The most ideal way to avoid unexpected extra tree pruning costs is to ask the Austin tree pruning professionals to include all the possible additional charges in your quote. This will help you ensure that everything is catered for when planning the tree pruning budget.

Seasonal Factors to Consider When Pruning Trees

Years of observing different types of trees have led to the establishment of a seasonal pattern that tree owners can follow when taking care of their plants. Below, we will take you through the pattern:

Spring

The spring is the most appropriate time to water and fertilize your trees. This will ensure that the plants are healthy enough to handle the summer. If you would like to add more trees to your home, the spring is the ideal time to plant the trees.

Most trees grow actively in the spring. Therefore, unless the trees are a safety risk, you should avoid pruning them.

Summer

During the summer season, you should leave the trees alone – avoid touching them. If, however, there is a need, you can do the minor trimming. Unless you are trying to get rid of diseased branches or stems that may fall and cause damage to your home or injuries, you should avoid pruning your trees. If the weather is too dry, you can always water the trees.

Fall

Most trees stop growing actively in the fall. Since the trees will be in their dormant stage throughout the season, this is the right time to perform major trimming and pruning operations. You can do the following in the fall:

  • Get rid of dead and diseased branches.
  • Improve sunlight access and tree shape by trimming the tops and the sides.
  • Perform other important maintenance practices that involve a lot of cutting.

Winter

In winter, the only thing you should consider doing is protecting the healthy trees from snow and cold. If you have dead or dying trees, the winter season is the right time to remove them from your compound. Also, consider removing all the trees that may damage your home.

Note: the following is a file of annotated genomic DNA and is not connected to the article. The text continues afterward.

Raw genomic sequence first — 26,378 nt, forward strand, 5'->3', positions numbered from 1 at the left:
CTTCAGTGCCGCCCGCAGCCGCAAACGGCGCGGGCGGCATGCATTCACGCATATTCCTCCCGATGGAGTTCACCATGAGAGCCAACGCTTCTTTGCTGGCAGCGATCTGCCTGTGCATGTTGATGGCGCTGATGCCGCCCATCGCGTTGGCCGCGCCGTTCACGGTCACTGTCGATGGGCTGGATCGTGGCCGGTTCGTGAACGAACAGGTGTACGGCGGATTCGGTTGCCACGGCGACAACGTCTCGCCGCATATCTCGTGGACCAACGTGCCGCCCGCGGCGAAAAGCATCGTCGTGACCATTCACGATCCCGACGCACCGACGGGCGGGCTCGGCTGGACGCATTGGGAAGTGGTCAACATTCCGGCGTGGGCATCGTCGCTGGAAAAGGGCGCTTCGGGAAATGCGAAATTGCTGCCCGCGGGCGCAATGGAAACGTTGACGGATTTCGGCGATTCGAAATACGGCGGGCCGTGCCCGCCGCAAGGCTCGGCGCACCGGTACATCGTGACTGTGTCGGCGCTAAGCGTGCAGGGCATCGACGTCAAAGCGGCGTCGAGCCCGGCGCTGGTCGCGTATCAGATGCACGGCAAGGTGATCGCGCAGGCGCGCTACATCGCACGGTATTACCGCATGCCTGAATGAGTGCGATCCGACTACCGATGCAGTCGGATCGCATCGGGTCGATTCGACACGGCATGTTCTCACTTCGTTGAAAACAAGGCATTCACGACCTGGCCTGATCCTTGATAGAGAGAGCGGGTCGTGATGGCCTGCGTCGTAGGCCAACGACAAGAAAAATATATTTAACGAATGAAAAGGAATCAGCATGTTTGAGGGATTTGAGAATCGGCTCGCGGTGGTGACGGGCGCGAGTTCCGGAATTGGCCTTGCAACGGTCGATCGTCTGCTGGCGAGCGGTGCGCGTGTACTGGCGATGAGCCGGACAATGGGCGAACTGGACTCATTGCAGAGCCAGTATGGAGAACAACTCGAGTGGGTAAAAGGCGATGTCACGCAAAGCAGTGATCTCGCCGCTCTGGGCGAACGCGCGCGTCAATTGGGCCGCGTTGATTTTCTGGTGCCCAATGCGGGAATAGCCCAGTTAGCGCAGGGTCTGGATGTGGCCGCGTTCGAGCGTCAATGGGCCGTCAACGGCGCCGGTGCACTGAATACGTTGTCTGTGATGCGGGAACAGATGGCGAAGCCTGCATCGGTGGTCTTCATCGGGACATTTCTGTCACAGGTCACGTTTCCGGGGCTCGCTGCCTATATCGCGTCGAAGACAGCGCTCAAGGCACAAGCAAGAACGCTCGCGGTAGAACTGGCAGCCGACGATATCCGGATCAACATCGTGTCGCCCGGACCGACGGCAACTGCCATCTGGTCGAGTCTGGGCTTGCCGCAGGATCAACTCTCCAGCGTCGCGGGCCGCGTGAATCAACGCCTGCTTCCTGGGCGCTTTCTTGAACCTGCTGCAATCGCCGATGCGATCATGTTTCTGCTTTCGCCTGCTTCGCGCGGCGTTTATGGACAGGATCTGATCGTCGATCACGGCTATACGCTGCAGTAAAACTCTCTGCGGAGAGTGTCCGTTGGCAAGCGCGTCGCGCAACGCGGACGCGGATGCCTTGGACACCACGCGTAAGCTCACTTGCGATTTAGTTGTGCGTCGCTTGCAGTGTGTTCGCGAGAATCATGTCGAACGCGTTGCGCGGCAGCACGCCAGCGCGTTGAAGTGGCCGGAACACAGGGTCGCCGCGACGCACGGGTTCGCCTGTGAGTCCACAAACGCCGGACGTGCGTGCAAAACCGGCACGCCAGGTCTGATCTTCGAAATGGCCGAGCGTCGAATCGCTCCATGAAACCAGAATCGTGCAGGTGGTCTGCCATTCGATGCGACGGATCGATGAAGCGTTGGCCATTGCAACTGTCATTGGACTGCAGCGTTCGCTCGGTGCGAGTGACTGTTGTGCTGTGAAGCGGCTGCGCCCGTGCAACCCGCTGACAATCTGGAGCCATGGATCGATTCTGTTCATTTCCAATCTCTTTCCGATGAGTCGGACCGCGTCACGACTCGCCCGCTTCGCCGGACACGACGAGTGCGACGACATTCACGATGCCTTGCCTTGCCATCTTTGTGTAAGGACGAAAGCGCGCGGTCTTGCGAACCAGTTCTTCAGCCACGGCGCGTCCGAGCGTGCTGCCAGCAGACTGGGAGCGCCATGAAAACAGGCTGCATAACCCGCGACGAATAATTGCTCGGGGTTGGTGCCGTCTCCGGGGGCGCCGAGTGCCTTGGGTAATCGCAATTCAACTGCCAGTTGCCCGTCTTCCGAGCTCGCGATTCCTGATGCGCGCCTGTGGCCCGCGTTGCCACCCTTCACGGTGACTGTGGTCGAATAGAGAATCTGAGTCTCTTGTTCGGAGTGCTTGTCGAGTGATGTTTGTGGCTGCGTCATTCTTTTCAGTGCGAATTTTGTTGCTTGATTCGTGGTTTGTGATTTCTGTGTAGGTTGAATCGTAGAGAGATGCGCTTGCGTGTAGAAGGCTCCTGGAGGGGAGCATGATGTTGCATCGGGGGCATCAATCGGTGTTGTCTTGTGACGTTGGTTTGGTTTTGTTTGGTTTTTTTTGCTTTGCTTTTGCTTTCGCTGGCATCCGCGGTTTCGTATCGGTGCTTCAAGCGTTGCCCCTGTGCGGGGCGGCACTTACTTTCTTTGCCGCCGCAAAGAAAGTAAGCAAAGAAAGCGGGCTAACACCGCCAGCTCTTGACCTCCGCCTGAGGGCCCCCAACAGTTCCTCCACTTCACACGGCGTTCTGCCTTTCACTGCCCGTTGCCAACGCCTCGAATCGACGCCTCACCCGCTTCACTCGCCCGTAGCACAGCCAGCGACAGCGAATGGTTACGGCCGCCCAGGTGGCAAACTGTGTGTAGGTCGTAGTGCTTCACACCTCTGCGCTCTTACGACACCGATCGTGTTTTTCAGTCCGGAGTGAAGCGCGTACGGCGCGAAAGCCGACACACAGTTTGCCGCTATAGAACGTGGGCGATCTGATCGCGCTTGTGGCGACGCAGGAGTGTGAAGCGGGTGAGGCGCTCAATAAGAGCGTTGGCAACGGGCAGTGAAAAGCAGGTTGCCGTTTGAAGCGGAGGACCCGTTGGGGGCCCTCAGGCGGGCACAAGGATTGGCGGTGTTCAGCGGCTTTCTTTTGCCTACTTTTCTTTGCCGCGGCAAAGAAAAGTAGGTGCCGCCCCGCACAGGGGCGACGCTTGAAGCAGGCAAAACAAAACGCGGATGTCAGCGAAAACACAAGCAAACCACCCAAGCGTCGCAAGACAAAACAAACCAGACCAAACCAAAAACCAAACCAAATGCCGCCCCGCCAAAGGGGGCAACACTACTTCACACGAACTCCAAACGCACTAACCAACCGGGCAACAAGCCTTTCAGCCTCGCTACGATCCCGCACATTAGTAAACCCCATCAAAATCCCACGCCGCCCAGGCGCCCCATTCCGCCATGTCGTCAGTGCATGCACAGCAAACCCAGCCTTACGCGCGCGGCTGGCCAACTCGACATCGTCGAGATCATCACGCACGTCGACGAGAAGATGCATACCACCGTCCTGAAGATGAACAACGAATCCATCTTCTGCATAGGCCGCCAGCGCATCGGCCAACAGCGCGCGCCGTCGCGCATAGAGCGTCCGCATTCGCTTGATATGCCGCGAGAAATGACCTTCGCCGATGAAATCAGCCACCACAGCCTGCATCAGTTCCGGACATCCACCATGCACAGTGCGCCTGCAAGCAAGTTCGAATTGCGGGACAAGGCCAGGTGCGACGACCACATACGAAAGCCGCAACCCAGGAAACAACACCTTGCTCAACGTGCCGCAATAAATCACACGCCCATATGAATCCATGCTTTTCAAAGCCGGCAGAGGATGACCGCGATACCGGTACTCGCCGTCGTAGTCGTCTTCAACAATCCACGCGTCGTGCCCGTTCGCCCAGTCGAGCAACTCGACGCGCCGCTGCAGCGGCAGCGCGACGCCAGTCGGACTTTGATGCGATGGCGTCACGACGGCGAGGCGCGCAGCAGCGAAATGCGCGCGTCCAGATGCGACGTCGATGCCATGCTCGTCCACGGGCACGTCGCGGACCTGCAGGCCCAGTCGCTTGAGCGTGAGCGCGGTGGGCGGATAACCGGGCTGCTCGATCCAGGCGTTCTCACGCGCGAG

If you have some trees that you didn’t trim or prune in the fall season, you can prune them. In the winter season, experts and tree pruning professionals are generally less busy – this means that their services are usually more affordable.

Pruning Fruit Trees

Having diseased or dead branches on your fruit trees means produce featuring lower quality. Also, the quantity of the product will go down.

To get top-quality yield from fruit trees, you need to prune them correctly and regularly. Below, we will take you through the process of pruning different fruit trees:

Apple Trees

The most ideal time to prune apple trees is in early winter or late spring. For the first 6 years, it is extremely important that you prune the trees regularly. This will allow the trees to grow upwards in a conical shape. Older apple trees should also be pruned to make sure that they maintain the conical shape and to boost fruit production.

Lemon Trees

You should start pruning your lemon trees immediately after their fruit-bearing season is over. First, you will need to remove the diseased and dead branches. Next, get rid of stems whose diameter is less than that of a pencil.

To keep insects and pests off the tree, remove any branch touching the ground. Remove branches growing vertically and crossing other branches. To ensure that sunlight reaches the inner parts, be sure to thin the lemon tree.

Plum Trees

The most ideal time to prune plum trees is in the summer season, specifically from June to August. This will help protect the tree from fungal infections which are usually caused by wet weather conditions. When pruning the trees, ensure that the moisture in the air is as low as possible – prune the trees on clear and dry days.

Plum trees can be pruned on a yearly basis. Since plum trees are very resilient, over-trimming them a little bit shouldn’t be a big issue. When pruning the trees, you should remove the lower branches and also ensure that the sunlight can reach stems responsible for fruit-bearing.

Cherry Trees

The ideal time to prune cherry trees is in the early fall. You should focus on removing suckers or water sprouts appearing at ground level. Any branch meeting the cherry tree trunk shouldn’t be cut.

During the pruning, additional care is necessary to avoid making cuts all over the tree. You should only remove branches that take away from the tree’s beauty and growth. You can use the shape of the tree as guidance.